Biochar booms towards gigatonnes, but low-quality concerns cloud market growth

According to research by Supercritical, 88 per cent of the new 12.5Mt biochar capacity is low-quality, threatening the global carbon removal market.
Biochar booms towards gigatonnes, but low-quality concerns cloud market growth

Supercritical’s new report, "Boom or Bust? 2024 Biochar Market Outlook", finds biochar is carving a path to gigatonne scale but the flood of low-quality projects reiterates the need for more transparency from suppliers and ongoing due diligence by buyers.

Today, Supercritical, the carbon removal marketplace, released a report titled “Boom or Bust? 2024 Biochar Market Outlook.” 

Leveraging its biochar marketplace data, which covers 90 per cent of the market, the report shows that biochar is rapidly emerging as the most accessible permanent carbon removal method.

However, 88 per cent of the new 12.5Mt biochar capacity is low-quality, failing Supercritical’s stringent vetting protocol and threatening the global carbon removal (CDR) market.

Biochar is a charcoal-like material that acts as a natural soil improvement aid in agriculture. It’s created in a carbon-negative process that reduces CO2 levels in the atmosphere by heating biomass feedstock that contains temporarily stored carbon. Biochar is poised to become the first gigatonne CDR method.

"The influx of low-quality biochar is alarming," said Michelle You, CEO of Supercritical. 

“We can’t allow biochar to have the same reputational damage that has ravaged the avoidance market and REDD+ credits: initial signs of demand that led to rapid development of low-quality projects, creating a flood of subpar credits with little climate impact."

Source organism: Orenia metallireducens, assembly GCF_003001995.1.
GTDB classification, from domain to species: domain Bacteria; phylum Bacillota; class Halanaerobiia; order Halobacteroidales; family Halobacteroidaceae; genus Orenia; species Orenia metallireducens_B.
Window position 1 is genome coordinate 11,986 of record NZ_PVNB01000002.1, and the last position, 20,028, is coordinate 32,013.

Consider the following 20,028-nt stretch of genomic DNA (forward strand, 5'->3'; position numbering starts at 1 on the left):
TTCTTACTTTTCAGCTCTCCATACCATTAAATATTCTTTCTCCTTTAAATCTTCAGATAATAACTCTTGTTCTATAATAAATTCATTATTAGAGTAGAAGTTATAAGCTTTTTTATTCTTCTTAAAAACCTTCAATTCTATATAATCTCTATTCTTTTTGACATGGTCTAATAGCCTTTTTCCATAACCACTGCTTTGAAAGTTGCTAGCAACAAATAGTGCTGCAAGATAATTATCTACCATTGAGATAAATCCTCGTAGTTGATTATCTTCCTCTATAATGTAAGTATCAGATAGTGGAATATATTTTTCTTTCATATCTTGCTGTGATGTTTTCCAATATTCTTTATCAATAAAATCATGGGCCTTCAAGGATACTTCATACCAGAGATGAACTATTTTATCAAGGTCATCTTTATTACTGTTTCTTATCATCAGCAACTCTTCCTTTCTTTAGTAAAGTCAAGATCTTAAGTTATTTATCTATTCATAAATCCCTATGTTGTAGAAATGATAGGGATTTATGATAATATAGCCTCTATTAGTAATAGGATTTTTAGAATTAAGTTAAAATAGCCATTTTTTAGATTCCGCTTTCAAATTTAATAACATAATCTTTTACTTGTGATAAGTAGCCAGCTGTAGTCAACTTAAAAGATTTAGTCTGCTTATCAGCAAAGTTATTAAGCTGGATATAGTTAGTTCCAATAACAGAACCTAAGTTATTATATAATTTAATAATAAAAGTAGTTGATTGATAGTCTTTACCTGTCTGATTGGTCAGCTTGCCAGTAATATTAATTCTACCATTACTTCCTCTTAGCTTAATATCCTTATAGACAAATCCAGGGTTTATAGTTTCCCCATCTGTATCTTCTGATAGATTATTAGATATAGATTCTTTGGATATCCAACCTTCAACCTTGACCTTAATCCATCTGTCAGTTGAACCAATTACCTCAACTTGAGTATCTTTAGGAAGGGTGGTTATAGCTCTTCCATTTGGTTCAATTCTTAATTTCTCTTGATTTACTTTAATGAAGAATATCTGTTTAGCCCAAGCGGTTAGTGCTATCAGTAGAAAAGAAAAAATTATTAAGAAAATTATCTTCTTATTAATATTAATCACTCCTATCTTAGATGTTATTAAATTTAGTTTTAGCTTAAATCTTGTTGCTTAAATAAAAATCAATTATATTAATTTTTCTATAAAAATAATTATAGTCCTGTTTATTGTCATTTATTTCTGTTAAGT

She raises the issue of reputational risk and the lack of a consistent quality on the market which makes it extremely difficult for buyers to act. 

“It’s why the biochar projects we list on our marketplace must pass our stringent vetting protocol across climate science, environmental factors, delivery risk, and social impact.”

Fortunately high-quality projects continue to grow, albeit at a slower rate of only 9x rise in capacity. 

High-quality credits average $220 per tonne, 30 per cent higher than the $153/t for credits that have failed Supercritical’s vetting protocol. 

Yet, the availability of vetted, high-quality biochar is becoming scarce: 41 per cent of credits from vetted projects for 2024 and 2025 have sold in advance, compared to only 13 per cent for failed projects.

“It’s clear that buyers are rightly worried about the quality and availability of carbon removal credits,” said Toby Darbyshire, COO of Supercritical.

“As the supply of high-quality credits diminishes and scarcity looms, savvy buyers are opting for long-term offtake agreements to secure future supply.” 

These arrangements, often made by purchasing in bulk and paying upfront, offer discounts of up to 37 per cent compared to spot prices.

You cities the problem of a lack of transparent market information on pricing and availability, low trust in credits, and simple, secure transactions:

“Buyer demand will only grow if we make it easier and safer to make your first purchase. That is what Supercritical is laser focused on, and this report highlights that it is more critical than ever.”

Lead image: Biochar feedstock via Supercritical.

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